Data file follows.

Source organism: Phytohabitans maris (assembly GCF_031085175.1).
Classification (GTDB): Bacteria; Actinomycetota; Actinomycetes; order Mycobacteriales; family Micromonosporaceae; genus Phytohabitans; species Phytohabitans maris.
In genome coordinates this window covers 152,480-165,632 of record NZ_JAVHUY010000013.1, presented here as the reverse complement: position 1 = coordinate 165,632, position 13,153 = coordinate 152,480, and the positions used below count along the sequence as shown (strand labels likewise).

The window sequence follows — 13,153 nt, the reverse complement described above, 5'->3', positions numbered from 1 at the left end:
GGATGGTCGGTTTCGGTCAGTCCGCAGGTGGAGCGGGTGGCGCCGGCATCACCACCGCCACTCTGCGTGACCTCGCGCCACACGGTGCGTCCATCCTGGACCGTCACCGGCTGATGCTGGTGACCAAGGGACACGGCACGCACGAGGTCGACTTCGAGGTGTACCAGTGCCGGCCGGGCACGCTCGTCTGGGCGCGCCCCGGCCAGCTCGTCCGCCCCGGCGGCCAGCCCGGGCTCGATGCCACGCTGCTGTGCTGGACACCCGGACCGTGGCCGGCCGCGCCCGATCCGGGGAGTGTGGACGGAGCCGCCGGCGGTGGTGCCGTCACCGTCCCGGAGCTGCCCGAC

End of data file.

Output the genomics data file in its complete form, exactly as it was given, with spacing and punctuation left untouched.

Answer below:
Source organism: Phytohabitans maris (assembly GCF_031085175.1).
Classification (GTDB): Bacteria; Actinomycetota; Actinomycetes; order Mycobacteriales; family Micromonosporaceae; genus Phytohabitans; species Phytohabitans maris.
In genome coordinates this window covers 152,480-165,632 of record NZ_JAVHUY010000013.1, presented here as the reverse complement: position 1 = coordinate 165,632, position 13,153 = coordinate 152,480, and the positions used below count along the sequence as shown (strand labels likewise).

The window sequence follows — 13,153 nt, the reverse complement described above, 5'->3', positions numbered from 1 at the left end:
GGATGGTCGGTTTCGGTCAGTCCGCAGGTGGAGCGGGTGGCGCCGGCATCACCACCGCCACTCTGCGTGACCTCGCGCCACACGGTGCGTCCATCCTGGACCGTCACCGGCTGATGCTGGTGACCAAGGGACACGGCACGCACGAGGTCGACTTCGAGGTGTACCAGTGCCGGCCGGGCACGCTCGTCTGGGCGCGCCCCGGCCAGCTCGTCCGCCCCGGCGGCCAGCCCGGGCTCGATGCCACGCTGCTGTGCTGGACACCCGGACCGTGGCCGGCCGCGCCCGATCCGGGGAGTGTGGACGGAGCCGCCGGCGGTGGTGCCGTCACCGTCCCGGAGCTGCCCGAC